Driving Directions Togo
TOGO is a tiny republic with a narrow coastal plain on the Gulf of Guinea in West Africa. It is a thin “fingerlike” country, pushing inland and northwards from the Gulf of Guinea and sandwiched between Ghana and Benin.
The country nowhere exceeds 125 kilometers or 75 miles in width and extends for about 500 kilometers or 312 miles from north to south. The main feature is a central range of low mountains, the Togo Highlands (700-986 meters or 2,300-3,235 feet), which extend northeast-southwest. High plateaux, mainly in the more southerly fields, are heavily forested with teak, mahogany, and bamboo. Northeast of these lies the Oti plateau and plain covered by savannah grassland and drained by the Oti River.
There is a region of coastal marshes and lagoons with thick mangrove forests in the south and an area of tropical jungle in the southwest. Beyond this to the north, savannah grassland is the primary type of vegetation.
Wildlife species are varied and include birds, monkeys, snakes, crocodiles, hippopotamus, antelope, and lions. Togo has a tropical climate with a significant rainy season from March to July and a minor one from October to November. The north is affected by the dry harmattan wind from the Sahara during December and January.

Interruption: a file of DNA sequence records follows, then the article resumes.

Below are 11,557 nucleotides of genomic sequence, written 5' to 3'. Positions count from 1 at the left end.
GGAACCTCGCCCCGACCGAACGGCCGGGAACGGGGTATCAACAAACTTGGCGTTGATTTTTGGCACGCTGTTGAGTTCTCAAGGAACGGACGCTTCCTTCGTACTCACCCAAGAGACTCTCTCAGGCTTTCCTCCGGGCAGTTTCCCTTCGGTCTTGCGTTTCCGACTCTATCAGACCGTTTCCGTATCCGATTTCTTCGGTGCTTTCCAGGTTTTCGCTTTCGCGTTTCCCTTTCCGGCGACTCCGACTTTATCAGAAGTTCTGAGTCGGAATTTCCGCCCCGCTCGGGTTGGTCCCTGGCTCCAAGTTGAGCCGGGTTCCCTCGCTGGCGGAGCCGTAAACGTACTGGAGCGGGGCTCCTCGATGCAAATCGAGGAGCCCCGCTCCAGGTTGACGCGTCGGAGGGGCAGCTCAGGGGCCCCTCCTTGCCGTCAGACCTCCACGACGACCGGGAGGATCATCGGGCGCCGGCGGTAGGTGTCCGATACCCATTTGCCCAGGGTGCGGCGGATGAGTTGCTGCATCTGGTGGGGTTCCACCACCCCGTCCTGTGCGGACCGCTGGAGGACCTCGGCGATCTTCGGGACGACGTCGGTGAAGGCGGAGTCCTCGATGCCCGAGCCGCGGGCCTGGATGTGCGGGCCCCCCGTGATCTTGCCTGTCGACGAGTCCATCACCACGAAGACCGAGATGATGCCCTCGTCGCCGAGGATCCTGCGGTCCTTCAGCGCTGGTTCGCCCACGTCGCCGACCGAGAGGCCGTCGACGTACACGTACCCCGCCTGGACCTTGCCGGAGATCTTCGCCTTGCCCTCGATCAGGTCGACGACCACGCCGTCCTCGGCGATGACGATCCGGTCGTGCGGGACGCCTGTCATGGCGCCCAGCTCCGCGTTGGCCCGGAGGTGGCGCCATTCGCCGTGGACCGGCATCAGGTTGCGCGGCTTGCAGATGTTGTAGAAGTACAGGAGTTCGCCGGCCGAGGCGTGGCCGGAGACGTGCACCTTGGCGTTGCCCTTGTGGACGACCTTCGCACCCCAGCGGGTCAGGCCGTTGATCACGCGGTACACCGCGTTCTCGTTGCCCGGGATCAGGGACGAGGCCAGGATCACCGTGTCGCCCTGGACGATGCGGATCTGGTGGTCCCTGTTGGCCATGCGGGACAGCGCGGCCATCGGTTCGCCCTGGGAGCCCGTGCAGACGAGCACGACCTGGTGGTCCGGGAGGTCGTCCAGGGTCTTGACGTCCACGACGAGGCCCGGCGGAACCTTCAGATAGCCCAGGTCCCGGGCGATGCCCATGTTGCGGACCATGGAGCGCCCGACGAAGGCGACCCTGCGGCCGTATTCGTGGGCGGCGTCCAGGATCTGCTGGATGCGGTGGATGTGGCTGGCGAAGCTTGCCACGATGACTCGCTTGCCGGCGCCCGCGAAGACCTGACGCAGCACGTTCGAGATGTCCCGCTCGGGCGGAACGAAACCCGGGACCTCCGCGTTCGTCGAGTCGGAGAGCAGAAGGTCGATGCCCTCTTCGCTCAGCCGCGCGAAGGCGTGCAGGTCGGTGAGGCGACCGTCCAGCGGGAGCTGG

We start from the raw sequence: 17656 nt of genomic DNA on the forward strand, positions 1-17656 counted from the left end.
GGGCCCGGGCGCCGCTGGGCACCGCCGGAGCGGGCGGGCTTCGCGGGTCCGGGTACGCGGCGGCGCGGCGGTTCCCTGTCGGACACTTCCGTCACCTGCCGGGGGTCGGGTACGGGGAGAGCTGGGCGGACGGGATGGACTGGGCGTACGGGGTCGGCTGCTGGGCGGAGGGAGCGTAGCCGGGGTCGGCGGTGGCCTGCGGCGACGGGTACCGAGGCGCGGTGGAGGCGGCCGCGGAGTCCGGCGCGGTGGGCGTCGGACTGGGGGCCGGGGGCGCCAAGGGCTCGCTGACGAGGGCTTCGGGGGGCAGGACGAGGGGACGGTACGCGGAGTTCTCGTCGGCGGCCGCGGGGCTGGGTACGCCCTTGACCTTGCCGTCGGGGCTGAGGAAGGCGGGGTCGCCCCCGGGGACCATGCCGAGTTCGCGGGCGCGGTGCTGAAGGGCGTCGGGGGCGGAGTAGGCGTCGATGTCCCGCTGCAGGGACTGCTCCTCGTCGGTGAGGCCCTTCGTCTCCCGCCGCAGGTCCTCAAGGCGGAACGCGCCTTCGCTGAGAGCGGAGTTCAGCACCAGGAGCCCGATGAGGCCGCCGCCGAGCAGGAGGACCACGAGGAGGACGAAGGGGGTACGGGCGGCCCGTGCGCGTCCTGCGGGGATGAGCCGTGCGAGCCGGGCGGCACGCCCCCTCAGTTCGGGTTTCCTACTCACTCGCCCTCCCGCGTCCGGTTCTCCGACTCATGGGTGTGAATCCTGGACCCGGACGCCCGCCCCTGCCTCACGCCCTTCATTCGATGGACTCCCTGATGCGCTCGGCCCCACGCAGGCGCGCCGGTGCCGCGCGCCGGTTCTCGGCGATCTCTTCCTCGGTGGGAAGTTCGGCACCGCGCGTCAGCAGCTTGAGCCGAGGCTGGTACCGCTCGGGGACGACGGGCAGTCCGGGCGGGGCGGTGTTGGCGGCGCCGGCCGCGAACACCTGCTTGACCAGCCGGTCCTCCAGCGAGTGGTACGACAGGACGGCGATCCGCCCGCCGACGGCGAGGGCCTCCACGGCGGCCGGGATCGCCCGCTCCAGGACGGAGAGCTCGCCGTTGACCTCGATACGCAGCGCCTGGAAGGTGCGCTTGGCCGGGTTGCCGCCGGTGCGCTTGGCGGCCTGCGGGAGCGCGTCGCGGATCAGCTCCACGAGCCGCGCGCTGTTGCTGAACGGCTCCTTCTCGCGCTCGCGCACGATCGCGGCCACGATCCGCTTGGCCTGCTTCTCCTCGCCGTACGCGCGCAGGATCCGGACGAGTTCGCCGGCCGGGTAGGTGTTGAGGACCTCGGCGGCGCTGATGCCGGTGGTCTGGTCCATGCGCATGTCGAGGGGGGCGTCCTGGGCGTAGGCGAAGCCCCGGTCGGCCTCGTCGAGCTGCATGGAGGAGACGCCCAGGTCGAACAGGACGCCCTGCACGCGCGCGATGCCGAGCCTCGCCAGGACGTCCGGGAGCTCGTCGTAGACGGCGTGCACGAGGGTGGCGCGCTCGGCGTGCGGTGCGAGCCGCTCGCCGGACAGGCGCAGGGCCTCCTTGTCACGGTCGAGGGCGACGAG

Over 80 percent of the population is involved in subsistence farming, with yams, cassava, sorghum, and millet as the principal crops. Minerals, particularly phosphates, are now the primary export earners and raw cotton, coffee, cocoa beans, cement, and palm kernels.
Google maps™ Togo
Togo’s dominant physical feature is a chain of low mountains that stretches across the country from southwest to northeast. Several different types of terrain lie to the north and south of these mountains. At the southernmost end is a narrow coastal strip bordered by the low Ouatchi Plateau, which, in turn, gives way to the higher plateau that rises to the mountains. North of the Togo Mountains is yet another plateau, drained by the Oti River and crossed from southwest to northeast by granite escarpments.
Togo is bounded on the south by Benin’s Bight, which is part of the Gulf of Guinea. Togo’s narrow coast is fringed with sandy beaches separated from the rest of the land by lagoons and tidal flats, which give this area a swampy character.
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